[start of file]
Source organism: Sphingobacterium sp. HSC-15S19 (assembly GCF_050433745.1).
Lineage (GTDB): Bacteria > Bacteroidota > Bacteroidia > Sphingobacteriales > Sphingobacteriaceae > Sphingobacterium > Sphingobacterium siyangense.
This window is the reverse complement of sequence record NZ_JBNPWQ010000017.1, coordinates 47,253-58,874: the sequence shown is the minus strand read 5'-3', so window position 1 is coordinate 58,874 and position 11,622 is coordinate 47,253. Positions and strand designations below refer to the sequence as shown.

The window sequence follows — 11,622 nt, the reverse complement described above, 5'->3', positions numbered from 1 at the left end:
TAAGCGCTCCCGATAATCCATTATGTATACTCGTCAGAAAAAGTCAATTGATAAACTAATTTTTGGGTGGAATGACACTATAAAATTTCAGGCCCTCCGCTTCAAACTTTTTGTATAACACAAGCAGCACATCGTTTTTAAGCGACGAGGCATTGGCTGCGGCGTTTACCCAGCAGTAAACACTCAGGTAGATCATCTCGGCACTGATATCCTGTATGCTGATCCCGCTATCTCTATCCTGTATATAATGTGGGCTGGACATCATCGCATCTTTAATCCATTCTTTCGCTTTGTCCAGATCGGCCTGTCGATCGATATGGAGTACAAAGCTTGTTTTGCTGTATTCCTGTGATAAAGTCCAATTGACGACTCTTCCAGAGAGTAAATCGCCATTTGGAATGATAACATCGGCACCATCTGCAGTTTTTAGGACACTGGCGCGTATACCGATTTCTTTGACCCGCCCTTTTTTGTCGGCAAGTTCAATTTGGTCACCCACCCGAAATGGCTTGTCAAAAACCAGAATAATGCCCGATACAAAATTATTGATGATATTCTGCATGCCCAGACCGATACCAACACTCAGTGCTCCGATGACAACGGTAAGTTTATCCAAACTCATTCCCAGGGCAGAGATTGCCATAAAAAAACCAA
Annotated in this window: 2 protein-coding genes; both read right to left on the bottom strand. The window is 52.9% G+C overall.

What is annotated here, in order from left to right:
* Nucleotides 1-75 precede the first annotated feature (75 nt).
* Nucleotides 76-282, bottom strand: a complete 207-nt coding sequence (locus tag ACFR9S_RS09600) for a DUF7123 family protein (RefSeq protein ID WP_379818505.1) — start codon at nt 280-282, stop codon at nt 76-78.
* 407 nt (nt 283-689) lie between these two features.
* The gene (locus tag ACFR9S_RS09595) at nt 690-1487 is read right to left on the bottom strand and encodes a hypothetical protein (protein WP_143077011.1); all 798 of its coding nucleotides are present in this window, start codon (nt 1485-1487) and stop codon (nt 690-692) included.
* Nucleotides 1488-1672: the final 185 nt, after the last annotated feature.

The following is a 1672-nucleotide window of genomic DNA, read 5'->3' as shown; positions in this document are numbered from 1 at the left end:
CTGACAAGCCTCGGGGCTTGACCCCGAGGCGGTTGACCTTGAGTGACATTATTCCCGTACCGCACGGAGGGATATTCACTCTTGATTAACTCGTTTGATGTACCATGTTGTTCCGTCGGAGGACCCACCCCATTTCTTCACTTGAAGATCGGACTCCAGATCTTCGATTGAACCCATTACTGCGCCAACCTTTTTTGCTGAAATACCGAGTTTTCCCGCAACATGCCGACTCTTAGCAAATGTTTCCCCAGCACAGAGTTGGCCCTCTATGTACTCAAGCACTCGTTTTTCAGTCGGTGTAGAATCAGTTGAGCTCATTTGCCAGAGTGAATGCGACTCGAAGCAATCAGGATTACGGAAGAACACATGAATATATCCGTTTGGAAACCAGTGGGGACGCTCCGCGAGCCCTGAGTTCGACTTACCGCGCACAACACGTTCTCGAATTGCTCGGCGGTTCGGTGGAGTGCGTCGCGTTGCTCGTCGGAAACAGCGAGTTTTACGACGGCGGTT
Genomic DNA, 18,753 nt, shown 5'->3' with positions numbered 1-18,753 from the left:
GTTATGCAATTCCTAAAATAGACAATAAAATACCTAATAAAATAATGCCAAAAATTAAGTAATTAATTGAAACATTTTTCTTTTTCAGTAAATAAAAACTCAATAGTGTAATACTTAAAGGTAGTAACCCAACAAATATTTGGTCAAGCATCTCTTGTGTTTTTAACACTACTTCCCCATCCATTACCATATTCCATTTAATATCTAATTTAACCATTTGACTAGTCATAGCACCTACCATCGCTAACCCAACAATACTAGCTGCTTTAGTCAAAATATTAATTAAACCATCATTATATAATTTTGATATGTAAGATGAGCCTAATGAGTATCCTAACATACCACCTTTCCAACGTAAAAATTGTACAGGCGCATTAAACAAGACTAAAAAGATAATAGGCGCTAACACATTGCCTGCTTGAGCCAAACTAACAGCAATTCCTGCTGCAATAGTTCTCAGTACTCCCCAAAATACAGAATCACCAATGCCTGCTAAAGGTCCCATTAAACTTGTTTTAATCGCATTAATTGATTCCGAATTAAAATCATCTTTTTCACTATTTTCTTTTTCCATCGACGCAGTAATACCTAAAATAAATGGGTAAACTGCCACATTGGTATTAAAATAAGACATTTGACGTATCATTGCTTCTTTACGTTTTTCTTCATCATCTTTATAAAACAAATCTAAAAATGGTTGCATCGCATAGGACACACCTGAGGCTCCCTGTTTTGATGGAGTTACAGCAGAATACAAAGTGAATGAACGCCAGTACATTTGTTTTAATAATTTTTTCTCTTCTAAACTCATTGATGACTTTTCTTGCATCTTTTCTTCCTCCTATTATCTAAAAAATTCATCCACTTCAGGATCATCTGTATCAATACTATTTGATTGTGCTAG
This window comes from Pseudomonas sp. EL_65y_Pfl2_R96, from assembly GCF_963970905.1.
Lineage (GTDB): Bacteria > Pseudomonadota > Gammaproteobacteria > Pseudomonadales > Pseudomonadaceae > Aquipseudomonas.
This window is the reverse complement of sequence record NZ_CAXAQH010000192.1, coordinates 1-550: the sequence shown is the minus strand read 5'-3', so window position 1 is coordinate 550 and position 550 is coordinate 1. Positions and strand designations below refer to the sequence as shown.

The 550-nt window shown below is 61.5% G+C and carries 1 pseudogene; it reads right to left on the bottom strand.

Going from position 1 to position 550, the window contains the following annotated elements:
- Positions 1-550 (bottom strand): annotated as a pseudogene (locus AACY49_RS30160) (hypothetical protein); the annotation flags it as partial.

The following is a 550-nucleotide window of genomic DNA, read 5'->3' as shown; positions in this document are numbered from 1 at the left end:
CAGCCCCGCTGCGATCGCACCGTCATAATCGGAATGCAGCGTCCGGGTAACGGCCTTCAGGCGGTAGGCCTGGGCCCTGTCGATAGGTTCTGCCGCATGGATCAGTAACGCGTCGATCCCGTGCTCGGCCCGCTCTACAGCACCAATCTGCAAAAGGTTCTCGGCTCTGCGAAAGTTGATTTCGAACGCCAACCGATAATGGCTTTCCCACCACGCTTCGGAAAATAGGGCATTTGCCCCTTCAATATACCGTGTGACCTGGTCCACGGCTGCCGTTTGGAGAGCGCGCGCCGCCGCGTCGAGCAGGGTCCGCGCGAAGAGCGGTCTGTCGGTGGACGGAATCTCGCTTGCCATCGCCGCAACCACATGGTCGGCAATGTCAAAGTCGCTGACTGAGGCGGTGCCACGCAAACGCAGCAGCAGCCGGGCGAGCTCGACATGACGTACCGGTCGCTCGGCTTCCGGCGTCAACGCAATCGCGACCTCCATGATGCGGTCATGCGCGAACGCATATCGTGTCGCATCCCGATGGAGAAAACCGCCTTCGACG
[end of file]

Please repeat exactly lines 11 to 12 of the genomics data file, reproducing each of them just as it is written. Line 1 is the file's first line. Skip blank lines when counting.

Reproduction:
* The gene (locus tag ACFR9S_RS09595) at nt 690-1487 is read right to left on the bottom strand and encodes a hypothetical protein (protein WP_143077011.1); all 798 of its coding nucleotides are present in this window, start codon (nt 1485-1487) and stop codon (nt 690-692) included.
* Nucleotides 1488-1672: the final 185 nt, after the last annotated feature.